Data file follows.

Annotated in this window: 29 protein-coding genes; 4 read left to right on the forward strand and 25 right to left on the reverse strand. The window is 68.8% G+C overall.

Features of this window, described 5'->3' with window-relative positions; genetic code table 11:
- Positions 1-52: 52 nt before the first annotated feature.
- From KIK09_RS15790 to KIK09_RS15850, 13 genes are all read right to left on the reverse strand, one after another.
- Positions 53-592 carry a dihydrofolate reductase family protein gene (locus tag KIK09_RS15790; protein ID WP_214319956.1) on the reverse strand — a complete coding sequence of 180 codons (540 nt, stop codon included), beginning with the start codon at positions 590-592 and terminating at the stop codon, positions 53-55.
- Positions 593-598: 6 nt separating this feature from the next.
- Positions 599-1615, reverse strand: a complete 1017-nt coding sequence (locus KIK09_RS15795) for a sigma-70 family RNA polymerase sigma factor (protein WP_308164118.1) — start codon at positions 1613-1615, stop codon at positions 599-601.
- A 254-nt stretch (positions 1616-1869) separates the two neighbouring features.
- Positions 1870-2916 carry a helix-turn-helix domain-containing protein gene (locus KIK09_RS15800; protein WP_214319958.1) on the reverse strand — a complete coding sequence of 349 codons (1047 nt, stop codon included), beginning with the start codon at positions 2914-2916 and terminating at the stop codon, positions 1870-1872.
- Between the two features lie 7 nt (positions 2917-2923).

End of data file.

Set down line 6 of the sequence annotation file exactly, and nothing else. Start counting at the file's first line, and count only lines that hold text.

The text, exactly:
- Positions 593-598: 6 nt separating this feature from the next.